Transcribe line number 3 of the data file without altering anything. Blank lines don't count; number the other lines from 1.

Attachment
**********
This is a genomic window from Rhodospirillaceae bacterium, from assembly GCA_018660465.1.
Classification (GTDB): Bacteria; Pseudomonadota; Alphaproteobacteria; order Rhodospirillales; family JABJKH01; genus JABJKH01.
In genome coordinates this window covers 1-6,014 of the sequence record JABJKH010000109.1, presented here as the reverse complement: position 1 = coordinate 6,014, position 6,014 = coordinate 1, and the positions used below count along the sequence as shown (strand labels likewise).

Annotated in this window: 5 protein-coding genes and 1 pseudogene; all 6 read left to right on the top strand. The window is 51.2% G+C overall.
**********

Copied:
In genome coordinates this window covers 1-6,014 of the sequence record JABJKH010000109.1, presented here as the reverse complement: position 1 = coordinate 6,014, position 6,014 = coordinate 1, and the positions used below count along the sequence as shown (strand labels likewise).